The Veda and Indian Culture
The aim of life that the people are inspired to pursue determines the fundamental direction of their culture. From this point of view, it is necessary to examine what exactly was the aim of life proposed by the Veda and how it influenced the direction of the Indian culture.
According to one view which has been held largely by the western scholars and their Indian disciples, India has been governed by four important ideas, namely, (a) that this world is a constant flux (samsara), (b) that there is no substantial meaning in it, (c) that this world is, in the final analysis, an illusion, and (d) that the best course for man is to arrive, as soon as possible, at a state of vairagya, a turning away from the world, and to renounce the world and its activities in order to seek a Transcendental Reality or Existence which is in its nature or essence entirely different from the qualities and categories of the world of our ordinary experience.
It has, therefore, been held that Indian culture has been negative and pessimistic.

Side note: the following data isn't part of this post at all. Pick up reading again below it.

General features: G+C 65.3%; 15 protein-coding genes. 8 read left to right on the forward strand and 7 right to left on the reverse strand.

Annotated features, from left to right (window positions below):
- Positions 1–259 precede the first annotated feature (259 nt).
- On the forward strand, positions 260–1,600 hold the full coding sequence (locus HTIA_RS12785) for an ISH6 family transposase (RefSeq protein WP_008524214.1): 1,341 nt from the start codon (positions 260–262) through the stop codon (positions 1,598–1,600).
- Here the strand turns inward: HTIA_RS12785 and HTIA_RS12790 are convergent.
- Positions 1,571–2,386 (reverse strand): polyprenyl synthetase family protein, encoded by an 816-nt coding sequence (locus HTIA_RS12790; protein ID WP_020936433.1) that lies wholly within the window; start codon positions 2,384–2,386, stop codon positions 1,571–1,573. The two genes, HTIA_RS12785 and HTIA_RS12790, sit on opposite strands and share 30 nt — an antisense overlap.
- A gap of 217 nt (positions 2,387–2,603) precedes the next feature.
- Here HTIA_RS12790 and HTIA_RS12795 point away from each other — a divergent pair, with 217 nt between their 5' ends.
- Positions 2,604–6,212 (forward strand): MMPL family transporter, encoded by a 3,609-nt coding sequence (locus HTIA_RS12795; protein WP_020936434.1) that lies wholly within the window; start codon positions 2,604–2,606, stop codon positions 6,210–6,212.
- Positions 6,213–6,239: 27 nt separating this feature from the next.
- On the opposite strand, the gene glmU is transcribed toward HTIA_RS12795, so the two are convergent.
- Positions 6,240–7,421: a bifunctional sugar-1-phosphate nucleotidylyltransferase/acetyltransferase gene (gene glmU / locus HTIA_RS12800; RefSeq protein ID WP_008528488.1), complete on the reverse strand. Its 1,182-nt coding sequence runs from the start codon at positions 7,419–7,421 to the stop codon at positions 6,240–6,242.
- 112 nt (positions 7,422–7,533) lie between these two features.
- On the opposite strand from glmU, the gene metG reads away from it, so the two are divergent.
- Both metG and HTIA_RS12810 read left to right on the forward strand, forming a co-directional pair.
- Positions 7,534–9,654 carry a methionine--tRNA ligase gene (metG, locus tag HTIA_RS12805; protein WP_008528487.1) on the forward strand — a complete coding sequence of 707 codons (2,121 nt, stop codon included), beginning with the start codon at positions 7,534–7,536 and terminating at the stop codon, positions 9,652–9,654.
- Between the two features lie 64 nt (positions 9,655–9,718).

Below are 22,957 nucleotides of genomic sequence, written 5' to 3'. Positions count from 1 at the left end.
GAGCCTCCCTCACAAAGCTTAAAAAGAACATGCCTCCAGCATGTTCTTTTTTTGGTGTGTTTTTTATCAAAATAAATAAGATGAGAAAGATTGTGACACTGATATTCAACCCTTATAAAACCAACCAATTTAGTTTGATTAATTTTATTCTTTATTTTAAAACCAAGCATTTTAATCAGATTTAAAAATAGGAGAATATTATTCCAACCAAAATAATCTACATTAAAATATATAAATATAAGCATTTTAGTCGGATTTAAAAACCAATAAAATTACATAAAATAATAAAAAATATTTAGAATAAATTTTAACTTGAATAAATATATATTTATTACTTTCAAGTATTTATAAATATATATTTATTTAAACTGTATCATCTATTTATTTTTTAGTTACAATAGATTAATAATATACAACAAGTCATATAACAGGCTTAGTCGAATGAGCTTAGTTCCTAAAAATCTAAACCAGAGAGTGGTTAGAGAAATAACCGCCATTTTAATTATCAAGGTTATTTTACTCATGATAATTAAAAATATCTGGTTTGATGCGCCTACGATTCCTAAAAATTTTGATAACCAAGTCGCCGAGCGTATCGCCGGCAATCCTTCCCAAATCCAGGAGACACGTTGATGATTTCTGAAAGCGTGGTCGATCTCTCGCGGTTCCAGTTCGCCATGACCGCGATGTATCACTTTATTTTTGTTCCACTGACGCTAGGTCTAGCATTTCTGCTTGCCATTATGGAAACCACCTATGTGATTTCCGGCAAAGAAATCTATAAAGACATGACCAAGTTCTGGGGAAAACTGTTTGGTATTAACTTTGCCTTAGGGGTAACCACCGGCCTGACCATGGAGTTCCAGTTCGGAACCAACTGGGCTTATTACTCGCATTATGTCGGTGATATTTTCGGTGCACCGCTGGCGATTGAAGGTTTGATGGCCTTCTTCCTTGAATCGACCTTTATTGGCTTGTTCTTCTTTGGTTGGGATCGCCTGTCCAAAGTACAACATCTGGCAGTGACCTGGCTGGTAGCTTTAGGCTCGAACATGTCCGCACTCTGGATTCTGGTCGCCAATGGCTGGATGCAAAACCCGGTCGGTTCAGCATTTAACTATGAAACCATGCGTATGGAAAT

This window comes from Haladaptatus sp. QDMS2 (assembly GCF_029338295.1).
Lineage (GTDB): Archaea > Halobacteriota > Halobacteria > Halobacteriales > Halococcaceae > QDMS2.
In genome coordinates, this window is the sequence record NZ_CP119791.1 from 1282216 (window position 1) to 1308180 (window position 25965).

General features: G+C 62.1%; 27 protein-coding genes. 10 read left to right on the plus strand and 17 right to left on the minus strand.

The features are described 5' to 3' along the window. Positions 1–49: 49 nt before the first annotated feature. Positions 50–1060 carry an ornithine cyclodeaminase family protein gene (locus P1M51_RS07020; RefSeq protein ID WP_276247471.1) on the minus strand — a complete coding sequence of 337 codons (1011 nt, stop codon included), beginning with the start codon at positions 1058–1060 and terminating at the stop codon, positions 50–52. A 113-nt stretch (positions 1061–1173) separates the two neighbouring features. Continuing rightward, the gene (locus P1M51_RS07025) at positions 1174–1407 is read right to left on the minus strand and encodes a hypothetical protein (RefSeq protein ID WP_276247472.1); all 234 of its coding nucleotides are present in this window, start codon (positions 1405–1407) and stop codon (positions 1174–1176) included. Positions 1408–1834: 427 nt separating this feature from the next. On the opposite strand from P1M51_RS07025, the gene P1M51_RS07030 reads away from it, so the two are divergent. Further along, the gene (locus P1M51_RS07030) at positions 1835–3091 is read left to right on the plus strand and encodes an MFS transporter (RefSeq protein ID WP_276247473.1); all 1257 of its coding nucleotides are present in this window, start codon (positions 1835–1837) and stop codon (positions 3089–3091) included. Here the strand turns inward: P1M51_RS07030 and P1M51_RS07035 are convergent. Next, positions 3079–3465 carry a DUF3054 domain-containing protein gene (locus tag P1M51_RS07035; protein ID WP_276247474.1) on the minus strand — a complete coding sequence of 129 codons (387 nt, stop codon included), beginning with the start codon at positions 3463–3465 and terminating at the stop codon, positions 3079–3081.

But as we read the Veda, which has been held as the source of the inspiration of the Indian culture, we find that it presents a dynamic interpretation of the world and assigns to action in the world a profound meaning and significance. It enjoins upon man to act rather than to renounce his activities. It places before man a method of action which has been discovered after a long and intense search by the Vedic seers. This method of action recognizes a secret relationship between the manifest and occult energies and actions that lie behind all that we physically see and experience. This relationship, it is held, is that of an interchange and, which is characteristically described as yajna, sacrifice. The Veda holds that the entire world is, in fact, a massive Energy flowing according to rhythm, which is that of an interchange between force and force, will and will, action and action. The Veda seizes